Campaign update in one word? Wow.
Sure, I know what you’re thinking. “Wow, she never just says ONE WORD about anything.” And you would be correct. But in my defense, this is an important subject matter and I don’t think any of us should ever stop talking about it until cancer is no more. Eradicated. Obliterated. Kiboshed. Kaput, 86’d, ixnayed…oh, right. Less words. Got it.
So here’s the deal. People have been working non-stop. Events are in full swing (thank you, James Ball and Peter Franklin Jewelers for last week), the asks continue every day, and there’s no sleep till May 31st, or, Brooklyn for all you fans.
To date, the Fort Wayne team total is: $45,000 and counting!
Over the course of the last two weeks, I have been continually reminded what a difference their collective effort is making. Olivia and I attended the Boy and Girl Brunch at SweetCars Saturday morning. While there were scores of people and really cool cars (think Cobra II driven by Jill Munroe, my least favorite Angel of Charlie’s), something was noticeably absent: The Boy and Girl of the Year.
Caleb is sick. It’s not uncommon to go through peaks and valleys during the course of treatment. But when that happens, you are instantly put on high alert. Fighting infections becomes exponentially more difficult. Your body is busy trying to fight the cancer and has zero time or ability to fight things like a cold. And as we all know, we can literally only take so much at once.
That’s when it’s time to send in the cavalry.
Gianna’s cavalry arrived at Bishop Dwenger High School on Saturday afternoon. Cancer invades not just the body. It simultaneously invades, and pervades, every aspect of people’s lives in one fell swoop. It does not ask for permission; it does not ask for forgiveness. It just shows up, unannounced and unwanted. And it is our job and duty as members of one big, crazy, intertwined family, to help.
Friends, family, neighbors, and strangers attended Gianna’s benefit to supplement the mounting costs of her treatment, much like the overall mission of LLS. Every effort matters. I think sometimes people make the mistake of saying, “I can’t do very much so what’s the point?” The point is this: it’s cumulative. It adds up. Doing something is always better than doing nothing.
Just ask Erin. I was scrolling through Facebook before I logged on to write this and there she was!:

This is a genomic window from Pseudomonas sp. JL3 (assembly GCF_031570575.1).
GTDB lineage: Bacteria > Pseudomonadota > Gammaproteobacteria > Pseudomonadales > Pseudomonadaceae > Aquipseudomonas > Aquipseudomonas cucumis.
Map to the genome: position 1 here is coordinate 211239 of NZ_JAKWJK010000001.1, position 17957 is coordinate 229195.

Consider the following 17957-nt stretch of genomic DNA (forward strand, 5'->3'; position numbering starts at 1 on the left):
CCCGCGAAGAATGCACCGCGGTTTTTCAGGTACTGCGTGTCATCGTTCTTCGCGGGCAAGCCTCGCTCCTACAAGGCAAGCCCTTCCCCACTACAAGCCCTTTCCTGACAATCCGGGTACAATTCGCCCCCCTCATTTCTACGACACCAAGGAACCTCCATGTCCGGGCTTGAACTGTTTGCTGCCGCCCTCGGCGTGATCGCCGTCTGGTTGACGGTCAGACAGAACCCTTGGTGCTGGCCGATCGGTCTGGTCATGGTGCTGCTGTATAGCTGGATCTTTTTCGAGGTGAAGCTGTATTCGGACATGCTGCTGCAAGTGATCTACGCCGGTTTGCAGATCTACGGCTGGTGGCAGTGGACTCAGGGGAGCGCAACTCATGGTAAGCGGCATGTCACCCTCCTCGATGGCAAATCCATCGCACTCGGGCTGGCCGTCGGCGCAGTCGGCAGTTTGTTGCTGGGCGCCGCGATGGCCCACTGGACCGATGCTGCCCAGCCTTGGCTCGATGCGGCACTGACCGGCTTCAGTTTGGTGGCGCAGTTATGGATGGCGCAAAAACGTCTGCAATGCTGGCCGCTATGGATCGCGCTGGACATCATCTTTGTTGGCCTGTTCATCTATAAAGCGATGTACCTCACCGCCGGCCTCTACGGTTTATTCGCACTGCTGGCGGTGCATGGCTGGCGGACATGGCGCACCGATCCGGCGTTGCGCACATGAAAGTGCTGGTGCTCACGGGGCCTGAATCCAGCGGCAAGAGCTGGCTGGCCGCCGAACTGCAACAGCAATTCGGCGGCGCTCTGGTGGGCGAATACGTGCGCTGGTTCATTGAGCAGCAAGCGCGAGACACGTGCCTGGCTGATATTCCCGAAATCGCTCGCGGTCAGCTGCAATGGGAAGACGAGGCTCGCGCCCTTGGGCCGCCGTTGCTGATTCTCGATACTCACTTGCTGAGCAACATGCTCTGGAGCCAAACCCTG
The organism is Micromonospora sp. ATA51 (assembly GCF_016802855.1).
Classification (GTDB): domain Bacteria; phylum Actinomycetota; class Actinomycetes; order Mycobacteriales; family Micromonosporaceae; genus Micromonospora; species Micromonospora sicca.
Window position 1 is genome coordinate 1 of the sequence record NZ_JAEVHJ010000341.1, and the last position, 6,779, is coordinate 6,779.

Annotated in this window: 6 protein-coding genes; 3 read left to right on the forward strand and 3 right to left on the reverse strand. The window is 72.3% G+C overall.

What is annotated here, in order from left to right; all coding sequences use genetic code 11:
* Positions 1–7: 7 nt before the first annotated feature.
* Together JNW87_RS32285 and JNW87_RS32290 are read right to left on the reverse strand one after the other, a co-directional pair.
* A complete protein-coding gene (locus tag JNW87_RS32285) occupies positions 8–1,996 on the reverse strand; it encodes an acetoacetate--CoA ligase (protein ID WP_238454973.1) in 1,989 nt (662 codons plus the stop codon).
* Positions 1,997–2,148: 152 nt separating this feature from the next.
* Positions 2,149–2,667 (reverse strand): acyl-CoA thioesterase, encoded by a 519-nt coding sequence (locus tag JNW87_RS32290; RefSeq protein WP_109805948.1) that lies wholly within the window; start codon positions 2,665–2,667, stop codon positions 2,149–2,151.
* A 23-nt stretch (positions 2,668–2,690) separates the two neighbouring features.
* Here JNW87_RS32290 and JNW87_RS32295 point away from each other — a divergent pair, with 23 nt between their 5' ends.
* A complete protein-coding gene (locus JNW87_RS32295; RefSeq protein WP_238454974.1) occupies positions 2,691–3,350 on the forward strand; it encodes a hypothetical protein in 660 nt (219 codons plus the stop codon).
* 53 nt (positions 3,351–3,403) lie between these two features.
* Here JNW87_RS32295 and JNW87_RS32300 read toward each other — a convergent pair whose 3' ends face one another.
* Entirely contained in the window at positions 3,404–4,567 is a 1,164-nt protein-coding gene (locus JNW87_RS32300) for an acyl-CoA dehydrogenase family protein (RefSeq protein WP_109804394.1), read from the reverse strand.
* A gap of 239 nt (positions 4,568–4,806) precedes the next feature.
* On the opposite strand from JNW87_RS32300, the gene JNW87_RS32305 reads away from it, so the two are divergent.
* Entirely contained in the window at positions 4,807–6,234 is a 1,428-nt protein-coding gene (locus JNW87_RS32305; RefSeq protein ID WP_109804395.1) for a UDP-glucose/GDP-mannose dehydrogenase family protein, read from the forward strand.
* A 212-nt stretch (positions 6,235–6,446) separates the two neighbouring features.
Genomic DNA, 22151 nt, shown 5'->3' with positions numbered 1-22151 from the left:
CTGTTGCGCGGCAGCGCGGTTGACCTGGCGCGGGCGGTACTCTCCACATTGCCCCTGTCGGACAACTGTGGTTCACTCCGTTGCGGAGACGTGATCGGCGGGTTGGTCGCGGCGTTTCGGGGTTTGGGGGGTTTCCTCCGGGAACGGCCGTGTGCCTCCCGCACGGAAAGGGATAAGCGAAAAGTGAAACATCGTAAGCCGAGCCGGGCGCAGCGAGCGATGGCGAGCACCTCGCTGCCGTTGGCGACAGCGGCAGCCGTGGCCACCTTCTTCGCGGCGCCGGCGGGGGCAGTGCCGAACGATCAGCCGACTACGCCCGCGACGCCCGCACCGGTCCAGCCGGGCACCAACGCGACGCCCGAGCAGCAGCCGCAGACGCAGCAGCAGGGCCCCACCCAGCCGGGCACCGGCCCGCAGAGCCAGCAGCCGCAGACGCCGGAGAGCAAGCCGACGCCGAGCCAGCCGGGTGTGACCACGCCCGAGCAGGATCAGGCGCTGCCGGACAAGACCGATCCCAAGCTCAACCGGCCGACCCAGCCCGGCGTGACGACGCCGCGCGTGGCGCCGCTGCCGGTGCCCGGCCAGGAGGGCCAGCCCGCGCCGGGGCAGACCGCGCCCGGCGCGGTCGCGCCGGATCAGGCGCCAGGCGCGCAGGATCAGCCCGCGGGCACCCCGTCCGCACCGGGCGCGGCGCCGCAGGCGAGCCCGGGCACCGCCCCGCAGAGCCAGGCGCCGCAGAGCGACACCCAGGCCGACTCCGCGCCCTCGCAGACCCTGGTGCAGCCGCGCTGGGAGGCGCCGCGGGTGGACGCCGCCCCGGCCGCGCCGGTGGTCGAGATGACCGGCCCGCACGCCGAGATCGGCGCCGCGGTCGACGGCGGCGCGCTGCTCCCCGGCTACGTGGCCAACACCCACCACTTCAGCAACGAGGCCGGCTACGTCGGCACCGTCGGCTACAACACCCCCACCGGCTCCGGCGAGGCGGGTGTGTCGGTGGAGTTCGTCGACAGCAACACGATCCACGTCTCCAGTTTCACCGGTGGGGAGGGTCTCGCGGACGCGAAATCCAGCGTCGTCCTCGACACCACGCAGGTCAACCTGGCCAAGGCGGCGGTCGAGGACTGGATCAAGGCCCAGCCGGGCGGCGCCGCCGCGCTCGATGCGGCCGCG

Erin is the daughter of great friends of mine, and a classmate of Gianna’s. To see this 9-year old sitting there in support of her same-aged friend who is in the middle of a fierce battle, reminds me just how short and sweet this life is. Quotes about friendship immediately flooded my brain…a good friend will bail you out but a true friend will be right there, sitting next to you…
Chances are afforded to us every so often in this lifetime. A chance to forgive, to forget, to move on. A chance to apologize, right a wrong, and become a better version of you in spite of yourself. A chance to ignore fear and surpass last time performances solely on the basis of you know you can; like taking that shot at the buzzer, throwing that Hail Mary, or nailing that first kiss. Fearless do-overs are a beautiful thing.
I want these kids to have their own firsts. I want them to have their own learning experiences and their own do-overs because that’s what life is all about. We course correct along the way. And it’s high time cancer is off the course and out of the way.
So while the effort of one five or ten dollar donation might not seem like much, what if EVERYONE YOU KNOW AND I KNOW AND WE ALL KNOW did that? I may have pretended to hate math in high school, but it’s that whole power of numbers thing. Addition, I believe it’s called… Speaking of numbers, if there is only six degrees of separation between any of us and Kevin Bacon, I think that dude should donate. Who’s on it?
Nothing happens if we don’t try.